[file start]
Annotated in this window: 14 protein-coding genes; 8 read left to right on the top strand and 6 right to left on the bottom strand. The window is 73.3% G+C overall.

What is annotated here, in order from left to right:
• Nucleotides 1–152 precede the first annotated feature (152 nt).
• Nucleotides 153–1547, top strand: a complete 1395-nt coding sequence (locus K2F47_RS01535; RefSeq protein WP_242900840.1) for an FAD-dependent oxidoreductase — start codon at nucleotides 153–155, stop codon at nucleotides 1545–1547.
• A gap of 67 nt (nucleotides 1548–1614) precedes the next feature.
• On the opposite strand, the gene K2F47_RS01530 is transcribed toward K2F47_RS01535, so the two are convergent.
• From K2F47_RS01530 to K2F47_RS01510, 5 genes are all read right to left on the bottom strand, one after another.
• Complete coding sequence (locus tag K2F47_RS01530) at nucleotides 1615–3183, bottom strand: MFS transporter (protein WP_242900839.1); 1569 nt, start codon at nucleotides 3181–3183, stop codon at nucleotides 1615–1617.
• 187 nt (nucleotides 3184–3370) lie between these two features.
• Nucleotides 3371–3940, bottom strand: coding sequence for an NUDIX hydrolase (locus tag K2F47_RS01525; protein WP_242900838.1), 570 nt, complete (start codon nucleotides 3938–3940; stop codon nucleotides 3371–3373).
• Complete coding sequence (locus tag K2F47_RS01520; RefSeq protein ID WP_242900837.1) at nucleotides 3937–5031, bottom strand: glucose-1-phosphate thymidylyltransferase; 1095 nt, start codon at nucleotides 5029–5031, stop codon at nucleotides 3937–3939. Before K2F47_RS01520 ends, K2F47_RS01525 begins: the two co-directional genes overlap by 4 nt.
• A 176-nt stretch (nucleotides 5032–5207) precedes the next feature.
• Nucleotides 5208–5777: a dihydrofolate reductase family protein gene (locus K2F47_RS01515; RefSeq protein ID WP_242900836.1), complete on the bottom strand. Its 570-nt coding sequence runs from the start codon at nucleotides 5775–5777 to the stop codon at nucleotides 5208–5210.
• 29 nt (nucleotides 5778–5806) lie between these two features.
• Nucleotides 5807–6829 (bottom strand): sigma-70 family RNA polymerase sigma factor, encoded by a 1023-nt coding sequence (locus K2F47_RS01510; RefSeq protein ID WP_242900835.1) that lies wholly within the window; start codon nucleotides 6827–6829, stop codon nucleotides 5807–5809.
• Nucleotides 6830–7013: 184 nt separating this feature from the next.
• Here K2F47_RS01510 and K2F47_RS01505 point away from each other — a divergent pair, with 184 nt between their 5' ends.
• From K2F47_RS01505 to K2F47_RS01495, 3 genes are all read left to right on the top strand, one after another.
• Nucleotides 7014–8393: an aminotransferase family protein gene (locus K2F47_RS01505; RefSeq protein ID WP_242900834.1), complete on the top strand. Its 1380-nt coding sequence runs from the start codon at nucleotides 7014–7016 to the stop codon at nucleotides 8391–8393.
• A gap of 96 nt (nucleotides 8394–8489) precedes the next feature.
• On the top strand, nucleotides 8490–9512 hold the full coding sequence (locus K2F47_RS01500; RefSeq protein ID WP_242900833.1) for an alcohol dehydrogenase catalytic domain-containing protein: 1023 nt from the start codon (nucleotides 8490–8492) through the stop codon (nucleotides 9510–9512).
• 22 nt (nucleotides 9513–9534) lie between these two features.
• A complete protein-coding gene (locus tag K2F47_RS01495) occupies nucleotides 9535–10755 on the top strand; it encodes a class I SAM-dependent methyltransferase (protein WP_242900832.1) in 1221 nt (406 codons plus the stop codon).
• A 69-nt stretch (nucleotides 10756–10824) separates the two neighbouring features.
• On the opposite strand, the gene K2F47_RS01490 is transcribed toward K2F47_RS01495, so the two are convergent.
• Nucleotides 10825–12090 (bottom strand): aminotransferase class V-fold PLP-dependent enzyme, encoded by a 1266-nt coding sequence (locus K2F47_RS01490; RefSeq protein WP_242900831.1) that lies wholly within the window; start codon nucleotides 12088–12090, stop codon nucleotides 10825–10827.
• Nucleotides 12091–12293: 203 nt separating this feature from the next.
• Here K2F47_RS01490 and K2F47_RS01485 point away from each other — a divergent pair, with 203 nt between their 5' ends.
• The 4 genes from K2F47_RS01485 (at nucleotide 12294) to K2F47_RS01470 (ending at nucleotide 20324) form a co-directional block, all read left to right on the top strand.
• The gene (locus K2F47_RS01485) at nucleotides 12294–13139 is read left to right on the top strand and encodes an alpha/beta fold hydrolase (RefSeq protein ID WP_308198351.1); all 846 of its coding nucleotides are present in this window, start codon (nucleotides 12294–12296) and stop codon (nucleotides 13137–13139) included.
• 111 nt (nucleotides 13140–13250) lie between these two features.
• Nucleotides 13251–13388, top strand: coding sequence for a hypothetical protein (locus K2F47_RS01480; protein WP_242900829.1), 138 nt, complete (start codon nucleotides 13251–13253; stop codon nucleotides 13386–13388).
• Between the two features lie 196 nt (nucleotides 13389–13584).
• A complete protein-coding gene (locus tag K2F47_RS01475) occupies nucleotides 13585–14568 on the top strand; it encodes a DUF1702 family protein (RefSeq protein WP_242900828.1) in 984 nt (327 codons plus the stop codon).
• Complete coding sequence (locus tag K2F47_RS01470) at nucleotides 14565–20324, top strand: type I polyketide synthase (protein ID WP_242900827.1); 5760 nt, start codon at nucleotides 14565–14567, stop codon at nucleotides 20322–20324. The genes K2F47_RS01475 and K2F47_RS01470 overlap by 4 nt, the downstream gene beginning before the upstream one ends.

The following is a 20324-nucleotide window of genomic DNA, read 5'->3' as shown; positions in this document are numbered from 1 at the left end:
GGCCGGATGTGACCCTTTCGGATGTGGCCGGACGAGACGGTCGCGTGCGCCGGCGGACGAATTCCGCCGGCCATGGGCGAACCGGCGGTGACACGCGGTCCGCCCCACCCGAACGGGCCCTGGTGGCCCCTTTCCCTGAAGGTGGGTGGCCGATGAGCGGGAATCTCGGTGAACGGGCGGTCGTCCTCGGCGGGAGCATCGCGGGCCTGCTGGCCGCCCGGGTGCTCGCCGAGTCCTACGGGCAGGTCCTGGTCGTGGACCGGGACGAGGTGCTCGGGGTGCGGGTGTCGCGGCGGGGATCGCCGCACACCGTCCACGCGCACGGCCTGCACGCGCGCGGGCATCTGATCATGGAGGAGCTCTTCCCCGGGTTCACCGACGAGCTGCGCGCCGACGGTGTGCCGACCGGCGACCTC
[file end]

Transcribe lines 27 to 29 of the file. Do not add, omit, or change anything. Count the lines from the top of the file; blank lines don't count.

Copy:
• Nucleotides 12091–12293: 203 nt separating this feature from the next.
• Here K2F47_RS01490 and K2F47_RS01485 point away from each other — a divergent pair, with 203 nt between their 5' ends.
• The 4 genes from K2F47_RS01485 (at nucleotide 12294) to K2F47_RS01470 (ending at nucleotide 20324) form a co-directional block, all read left to right on the top strand.